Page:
I don’t know how the weather is in your neck of the woods, but around here there is really no sign of Spring. That groundhog varmint was right and we have been firmly in the grip of an arctic vortex with temperatures lower than they have any right to go here in the supposed southern state of Virginia. The latest go round of snow and frigid temps really had me craving a big bowl of French Onion soup. But since St. Patrick’s Day is nigh, I decided to Irish it up a bit. Just how do you do that you might ask. Well, how about adding in a splash or two of Irish Whiskey (you know my brand by now right – Jameson’s) and a glug or so of Irish Stout.
This is where I’m going to get a little tricky on you though. I know a veritable river of Guinness has been flowing out of my kitchen lately. It is the Irish stout that is most widely known and I’m a fan. However, I went to college in Cork, Ireland and in that part of the country, Guinness is not King. Murphy’s Irish Stout- aka The Rebel Stout holds court there. You see Murphy’s Stout is similar to Guinness but a bit less heavy and with fewer bitter notes. It has been brewed in Cork since 1856. Why is it called “The Rebel Stout”? That has to do with its County Cork origins. Historically, Cork has been known as the Rebel County, a name it acquired due to the prominent role it played in the Irish War of Independence (1919-21) as well as the fact that it was an anti-treaty stronghold during the Irish Civil War (1922-23). Murphy’s Irish Stout is widely distributed outside of Ireland and you could likely easily find it at your local grocery, especially this close to St. Patrick’s Day. Next time you see it, grab some and give it a taste. You could even do a stout tasting with Guinness, Murphy’s and a few of your local brews. Sounds like fun huh? But I guess I should get back to this soup. Having spent all that time in Cork, I feel I would be remiss if I didn’t give Murphy’s a shout out.
I used it for this Irish Onion soup and I couldn’t have been more pleased! The malty notes from the Murphy’s Irish Stout gave this soup quite a rich and deep flavour. Yet, it still wasn’t quite Irish-y enough for me. So instead of topping my onion soup with the usual toasted french baguette slice, I baked up some mini Irish soda bread loaves which I split in half and used in lieu of the french standard.
Topped with grated Kerrygold Cheddar Cheese, you have a crouton worthy of this hearty Irish Onion Soup. guaranteed to warm you on the most polar vortex-y of days.
Irish Onion Soup
recipe adapted from: The Fox & She
Yield: 8 servings
- 4 Tablespoons unsalted butter
- 4 medium yellow onions, sliced in rings
- 3 cloves garlic, finely minced
- 1/3 cup Irish Whiskey (Jameson!)
- 3 Tablespoons flour
- Pinch kosher salt, plus 2 teaspoons
- 1 cup Stout Beer, Murphys or Guinness
- 6 sprigs thyme
- 12 cups beef stock
- 1 teaspoon black pepper
- Thick slices Irish Soda Bread (recipe to follow)
- grated Irish Cheddar Cheese
In a heavy bottomed pan, melt the butter, cook onions over medium to medium-low heat for 1 hour, stirring every so often.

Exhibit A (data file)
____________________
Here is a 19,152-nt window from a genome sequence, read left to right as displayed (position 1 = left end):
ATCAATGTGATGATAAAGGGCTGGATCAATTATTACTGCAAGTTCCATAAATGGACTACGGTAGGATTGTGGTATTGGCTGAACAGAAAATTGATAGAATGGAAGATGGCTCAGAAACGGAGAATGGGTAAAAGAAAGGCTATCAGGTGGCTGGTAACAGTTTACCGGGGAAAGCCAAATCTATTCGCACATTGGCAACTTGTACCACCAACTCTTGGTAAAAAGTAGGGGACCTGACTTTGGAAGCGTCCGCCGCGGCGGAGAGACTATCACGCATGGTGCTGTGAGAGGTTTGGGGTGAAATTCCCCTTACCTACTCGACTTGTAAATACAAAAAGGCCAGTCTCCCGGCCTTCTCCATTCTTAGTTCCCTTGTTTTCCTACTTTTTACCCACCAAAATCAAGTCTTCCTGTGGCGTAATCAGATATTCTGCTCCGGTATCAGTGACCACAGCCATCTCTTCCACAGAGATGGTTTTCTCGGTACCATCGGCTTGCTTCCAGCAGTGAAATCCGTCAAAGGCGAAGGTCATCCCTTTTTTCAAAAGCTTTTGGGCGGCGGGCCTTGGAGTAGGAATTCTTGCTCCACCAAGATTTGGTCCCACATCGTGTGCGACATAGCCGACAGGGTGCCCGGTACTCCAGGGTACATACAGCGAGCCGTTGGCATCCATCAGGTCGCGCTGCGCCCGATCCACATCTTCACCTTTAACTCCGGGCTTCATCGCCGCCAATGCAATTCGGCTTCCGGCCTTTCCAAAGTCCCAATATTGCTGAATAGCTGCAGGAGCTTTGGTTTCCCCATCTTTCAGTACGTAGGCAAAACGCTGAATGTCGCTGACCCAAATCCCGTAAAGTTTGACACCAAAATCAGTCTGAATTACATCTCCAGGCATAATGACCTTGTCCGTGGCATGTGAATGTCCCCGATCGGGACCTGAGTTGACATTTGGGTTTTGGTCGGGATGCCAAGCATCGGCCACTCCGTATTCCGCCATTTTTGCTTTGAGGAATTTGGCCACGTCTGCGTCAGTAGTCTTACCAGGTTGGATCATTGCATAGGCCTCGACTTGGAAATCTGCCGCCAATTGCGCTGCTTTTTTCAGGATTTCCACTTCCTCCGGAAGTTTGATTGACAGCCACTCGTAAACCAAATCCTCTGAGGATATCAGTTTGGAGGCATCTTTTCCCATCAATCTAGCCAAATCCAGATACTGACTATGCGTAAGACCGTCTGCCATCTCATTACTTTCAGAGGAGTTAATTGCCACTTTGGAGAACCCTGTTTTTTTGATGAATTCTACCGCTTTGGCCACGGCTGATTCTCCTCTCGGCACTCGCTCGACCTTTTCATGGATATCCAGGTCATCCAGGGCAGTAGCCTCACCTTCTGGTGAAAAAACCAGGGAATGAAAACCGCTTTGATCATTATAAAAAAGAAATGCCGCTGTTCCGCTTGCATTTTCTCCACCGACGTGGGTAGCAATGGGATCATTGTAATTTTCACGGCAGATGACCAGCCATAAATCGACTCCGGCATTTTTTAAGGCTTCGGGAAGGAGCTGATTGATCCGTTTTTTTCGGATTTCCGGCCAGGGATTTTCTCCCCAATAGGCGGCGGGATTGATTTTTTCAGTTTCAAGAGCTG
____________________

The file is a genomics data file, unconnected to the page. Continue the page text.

Add whiskey, flour and pinch of salt. Cook for 4 minutes, stirring often. Add garlic, cook until fragrant, about 2 minutes.
Add Murphy’s (or Guinness) and simmer until reduced by 1/3, about 5 minutes.
Add broth, thyme, pepper and remaining salt. Bring to a boil and then simmer for 45 minutes to 1 hour.
Remove thyme sprigs.
Ladle into oven safe bowl and top with 1/2 of mini soda bread loaf and grated irish cheddar. Place under the broiler until cheese is bubbly and toast is browned. Be Careful! Some broiler are nuclear hot and will burn everything to a cinder if you turn your back for a second! (If you can’t do the broiler thing, just toast the soda bread, melt cheese over the top and then add to irish soup.)
Mini Irish Soda Breads
recipe adapted from: King Arthur Flour
yield: 6 mini loaves
- 2 1/2 cups (10 ounces) King Arthur Irish-Style Wholemeal Flour (9 3/4 ounces) *
- 1 1/4 cups (5 1/4 ounces) King Arthur Unbleached Bread Flour
- 2 tablespoons (1 1/4 ounces) sugar
- 1 teaspoon baking soda
- 3/4 teaspoon salt
- 4 tablespoons (1/2 stick, 2 ounces) cold butter, cut into 8 pieces
- 1 1/3 cups (10 5/8 ounces) buttermilk
- 1 large egg
- flaked sea salt
- melted salted butter to brush top of loaves
In a medium-sized mixing bowl, whisk together the flours, sugar, baking soda and salt. Using a mixer, a pastry fork or blender, or your fingers, cut in the butter until it is evenly distributed and no large chunks remain.
In a separate bowl (or in a measuring cup) whisk together the buttermilk and egg. Pour this mixture into the dry ingredients and mix to combine. The dough will be stiff; if it’s too crumbly to squeeze together, add another tablespoon or two of buttermilk.
Knead the dough a couple of times to make sure it’s holding together. If you are making individual mini loaves, divide into 6 equal sized pieces. ( 5 ounces each). Shape each it into a ball. Flatten the ball slightly, and place on a parchment lined baking sheet. Use a sharp knife to cut a cross, extending all the way to the edges, atop each loaf.
Bake the bread in a preheated 400°F oven for 25 to 30 minutes, until it’s golden brown and a cake tester inserted into the center comes out clean. Remove the bread from the oven, and brush the top with melted butter and sprinkle with flaked sea salt.
* If you don’t have time to order your King Arthur Irish-Style Wholemeal Flour and you aren’t in Ireland with immediate access to Irish Wholemeal Flour, you can substitute in 10 ounces of King Arthur 100% White Whole Wheat Flour
**Recipe will also make 1 large loaf of Irish Soda Bread if you would rather not be bothered with the mini loaves